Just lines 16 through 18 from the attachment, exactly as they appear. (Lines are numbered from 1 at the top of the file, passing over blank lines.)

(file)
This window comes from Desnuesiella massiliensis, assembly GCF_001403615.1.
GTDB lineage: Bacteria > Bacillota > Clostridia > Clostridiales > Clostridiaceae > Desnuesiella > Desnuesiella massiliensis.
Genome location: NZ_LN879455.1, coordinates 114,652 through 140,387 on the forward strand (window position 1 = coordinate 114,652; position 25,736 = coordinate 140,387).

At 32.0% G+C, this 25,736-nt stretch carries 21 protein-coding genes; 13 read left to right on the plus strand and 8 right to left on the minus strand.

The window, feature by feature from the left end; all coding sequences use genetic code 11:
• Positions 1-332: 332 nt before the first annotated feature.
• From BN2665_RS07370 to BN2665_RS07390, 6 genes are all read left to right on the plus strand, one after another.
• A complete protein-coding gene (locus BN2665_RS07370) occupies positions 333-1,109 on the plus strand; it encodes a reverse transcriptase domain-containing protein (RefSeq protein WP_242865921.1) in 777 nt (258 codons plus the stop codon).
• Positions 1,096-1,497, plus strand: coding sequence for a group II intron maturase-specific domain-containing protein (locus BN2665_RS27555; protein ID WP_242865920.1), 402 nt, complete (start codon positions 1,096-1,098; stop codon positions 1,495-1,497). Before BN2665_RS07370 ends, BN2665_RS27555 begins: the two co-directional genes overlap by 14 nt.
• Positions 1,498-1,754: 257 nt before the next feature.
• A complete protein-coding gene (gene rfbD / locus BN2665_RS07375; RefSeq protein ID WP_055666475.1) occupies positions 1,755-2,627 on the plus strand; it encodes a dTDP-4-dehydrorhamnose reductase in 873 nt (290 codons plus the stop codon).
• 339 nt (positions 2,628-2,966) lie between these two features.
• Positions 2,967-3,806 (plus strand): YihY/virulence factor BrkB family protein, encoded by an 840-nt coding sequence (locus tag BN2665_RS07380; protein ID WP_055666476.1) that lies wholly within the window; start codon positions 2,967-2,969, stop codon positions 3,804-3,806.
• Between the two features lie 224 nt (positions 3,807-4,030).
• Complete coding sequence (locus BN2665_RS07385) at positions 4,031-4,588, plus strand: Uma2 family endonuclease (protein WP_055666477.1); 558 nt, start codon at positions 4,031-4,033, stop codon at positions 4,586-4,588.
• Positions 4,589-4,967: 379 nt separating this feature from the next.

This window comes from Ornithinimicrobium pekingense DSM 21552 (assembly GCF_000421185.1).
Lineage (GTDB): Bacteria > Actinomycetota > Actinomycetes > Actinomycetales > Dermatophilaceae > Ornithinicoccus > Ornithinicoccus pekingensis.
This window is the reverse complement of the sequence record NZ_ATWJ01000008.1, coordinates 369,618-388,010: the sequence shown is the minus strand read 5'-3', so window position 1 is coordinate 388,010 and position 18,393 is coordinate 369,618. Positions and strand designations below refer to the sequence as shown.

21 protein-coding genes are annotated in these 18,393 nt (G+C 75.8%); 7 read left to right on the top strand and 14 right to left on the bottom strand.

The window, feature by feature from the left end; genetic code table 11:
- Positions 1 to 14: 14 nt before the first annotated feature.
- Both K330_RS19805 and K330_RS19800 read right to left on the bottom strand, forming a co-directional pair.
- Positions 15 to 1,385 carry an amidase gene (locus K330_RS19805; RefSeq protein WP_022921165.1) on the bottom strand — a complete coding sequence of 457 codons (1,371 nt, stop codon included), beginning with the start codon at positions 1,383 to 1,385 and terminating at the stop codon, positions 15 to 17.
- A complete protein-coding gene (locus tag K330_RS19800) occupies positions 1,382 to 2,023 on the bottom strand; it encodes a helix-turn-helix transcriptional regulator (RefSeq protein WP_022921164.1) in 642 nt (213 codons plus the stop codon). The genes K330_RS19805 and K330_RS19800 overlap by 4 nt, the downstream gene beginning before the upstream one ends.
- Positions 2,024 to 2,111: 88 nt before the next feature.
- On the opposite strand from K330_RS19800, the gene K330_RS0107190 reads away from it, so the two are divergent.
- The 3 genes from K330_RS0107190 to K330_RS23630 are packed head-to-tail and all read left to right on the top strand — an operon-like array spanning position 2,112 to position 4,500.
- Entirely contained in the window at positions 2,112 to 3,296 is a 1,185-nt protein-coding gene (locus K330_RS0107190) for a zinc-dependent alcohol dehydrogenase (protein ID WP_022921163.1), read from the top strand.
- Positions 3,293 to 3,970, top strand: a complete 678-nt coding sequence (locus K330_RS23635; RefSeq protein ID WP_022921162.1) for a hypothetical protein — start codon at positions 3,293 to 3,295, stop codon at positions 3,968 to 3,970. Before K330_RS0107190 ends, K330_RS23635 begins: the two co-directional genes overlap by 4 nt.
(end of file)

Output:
• Positions 4,589-4,967: 379 nt separating this feature from the next.

This window comes from Ornithinimicrobium pekingense DSM 21552 (assembly GCF_000421185.1).
Lineage (GTDB): Bacteria > Actinomycetota > Actinomycetes > Actinomycetales > Dermatophilaceae > Ornithinicoccus > Ornithinicoccus pekingensis.